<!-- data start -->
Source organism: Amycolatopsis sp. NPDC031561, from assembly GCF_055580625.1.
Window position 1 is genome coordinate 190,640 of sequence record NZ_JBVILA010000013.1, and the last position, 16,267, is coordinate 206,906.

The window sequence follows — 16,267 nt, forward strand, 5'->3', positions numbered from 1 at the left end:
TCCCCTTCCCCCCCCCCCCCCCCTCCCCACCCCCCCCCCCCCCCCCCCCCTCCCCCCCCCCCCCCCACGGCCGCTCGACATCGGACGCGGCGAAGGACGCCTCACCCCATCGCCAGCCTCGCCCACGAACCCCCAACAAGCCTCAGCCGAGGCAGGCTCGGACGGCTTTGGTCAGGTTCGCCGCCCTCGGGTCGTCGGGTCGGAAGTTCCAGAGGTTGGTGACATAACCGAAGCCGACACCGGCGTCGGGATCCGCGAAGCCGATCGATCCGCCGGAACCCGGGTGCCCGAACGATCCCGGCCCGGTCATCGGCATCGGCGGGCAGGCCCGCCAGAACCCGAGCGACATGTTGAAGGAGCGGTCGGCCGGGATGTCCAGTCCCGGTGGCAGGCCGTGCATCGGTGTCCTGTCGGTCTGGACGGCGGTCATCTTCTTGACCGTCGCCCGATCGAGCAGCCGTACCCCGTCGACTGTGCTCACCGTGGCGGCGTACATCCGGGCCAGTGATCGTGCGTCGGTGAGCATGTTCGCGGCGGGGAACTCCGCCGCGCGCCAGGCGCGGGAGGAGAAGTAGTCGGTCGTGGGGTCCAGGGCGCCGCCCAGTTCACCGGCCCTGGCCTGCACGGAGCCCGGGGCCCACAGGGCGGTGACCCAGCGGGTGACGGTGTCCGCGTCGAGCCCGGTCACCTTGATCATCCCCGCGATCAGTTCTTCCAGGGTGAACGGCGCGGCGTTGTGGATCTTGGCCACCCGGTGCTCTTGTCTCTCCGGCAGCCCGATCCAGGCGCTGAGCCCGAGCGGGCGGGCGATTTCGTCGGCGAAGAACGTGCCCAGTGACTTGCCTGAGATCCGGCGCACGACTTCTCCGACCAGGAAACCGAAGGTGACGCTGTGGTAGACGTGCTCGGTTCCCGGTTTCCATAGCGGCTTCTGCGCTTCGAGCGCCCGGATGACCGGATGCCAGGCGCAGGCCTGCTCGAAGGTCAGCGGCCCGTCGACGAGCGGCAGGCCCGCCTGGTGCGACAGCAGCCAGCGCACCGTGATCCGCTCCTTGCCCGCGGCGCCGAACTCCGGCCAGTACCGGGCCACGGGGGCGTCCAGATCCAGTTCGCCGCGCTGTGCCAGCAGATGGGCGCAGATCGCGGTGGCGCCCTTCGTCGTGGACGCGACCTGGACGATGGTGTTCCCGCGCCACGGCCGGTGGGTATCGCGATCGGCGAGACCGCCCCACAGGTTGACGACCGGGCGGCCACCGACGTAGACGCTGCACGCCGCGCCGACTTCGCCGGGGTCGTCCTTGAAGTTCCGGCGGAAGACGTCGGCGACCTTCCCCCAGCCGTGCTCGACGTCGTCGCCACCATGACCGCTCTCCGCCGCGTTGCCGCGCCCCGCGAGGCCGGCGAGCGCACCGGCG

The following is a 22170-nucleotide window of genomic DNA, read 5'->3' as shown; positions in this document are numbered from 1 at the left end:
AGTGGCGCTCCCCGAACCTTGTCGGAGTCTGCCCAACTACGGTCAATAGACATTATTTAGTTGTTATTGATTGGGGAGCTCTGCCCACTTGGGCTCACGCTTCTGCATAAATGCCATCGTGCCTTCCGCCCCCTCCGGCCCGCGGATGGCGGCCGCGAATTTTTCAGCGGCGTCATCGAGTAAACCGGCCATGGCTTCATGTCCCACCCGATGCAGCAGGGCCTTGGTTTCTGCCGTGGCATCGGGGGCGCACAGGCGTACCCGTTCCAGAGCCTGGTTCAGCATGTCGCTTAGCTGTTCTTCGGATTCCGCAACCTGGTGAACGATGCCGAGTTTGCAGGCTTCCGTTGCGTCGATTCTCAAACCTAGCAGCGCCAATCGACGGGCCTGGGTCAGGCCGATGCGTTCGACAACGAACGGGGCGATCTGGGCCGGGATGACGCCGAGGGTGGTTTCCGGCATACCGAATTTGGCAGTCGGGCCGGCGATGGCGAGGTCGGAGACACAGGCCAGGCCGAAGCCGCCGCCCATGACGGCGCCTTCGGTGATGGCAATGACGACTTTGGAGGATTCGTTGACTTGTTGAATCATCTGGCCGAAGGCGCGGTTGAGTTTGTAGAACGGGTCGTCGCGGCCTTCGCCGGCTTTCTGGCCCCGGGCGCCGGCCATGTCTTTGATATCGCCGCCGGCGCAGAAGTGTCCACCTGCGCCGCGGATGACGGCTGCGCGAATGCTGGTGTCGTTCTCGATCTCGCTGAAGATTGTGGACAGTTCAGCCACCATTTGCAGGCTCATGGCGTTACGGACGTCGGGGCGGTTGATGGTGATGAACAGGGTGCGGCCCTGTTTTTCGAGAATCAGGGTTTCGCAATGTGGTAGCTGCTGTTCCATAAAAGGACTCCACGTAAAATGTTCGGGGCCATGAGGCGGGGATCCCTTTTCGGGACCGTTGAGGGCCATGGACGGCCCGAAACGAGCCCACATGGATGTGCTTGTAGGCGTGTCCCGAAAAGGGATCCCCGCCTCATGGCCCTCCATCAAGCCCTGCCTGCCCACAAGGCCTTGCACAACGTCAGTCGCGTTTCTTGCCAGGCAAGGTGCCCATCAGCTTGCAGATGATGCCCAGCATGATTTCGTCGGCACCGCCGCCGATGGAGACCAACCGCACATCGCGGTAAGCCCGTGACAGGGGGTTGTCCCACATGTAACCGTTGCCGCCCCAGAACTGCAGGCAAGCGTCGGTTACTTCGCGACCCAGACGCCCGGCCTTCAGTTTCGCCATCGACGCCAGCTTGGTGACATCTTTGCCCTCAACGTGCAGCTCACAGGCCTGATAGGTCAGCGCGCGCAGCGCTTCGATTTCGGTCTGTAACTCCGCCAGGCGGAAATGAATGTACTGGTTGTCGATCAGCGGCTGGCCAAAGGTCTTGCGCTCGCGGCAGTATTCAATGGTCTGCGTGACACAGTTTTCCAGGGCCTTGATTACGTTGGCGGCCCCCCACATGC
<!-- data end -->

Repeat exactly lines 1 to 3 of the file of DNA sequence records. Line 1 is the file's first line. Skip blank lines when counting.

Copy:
Source organism: Amycolatopsis sp. NPDC031561, from assembly GCF_055580625.1.
Window position 1 is genome coordinate 190,640 of sequence record NZ_JBVILA010000013.1, and the last position, 16,267, is coordinate 206,906.

The window sequence follows — 16,267 nt, forward strand, 5'->3', positions numbered from 1 at the left end: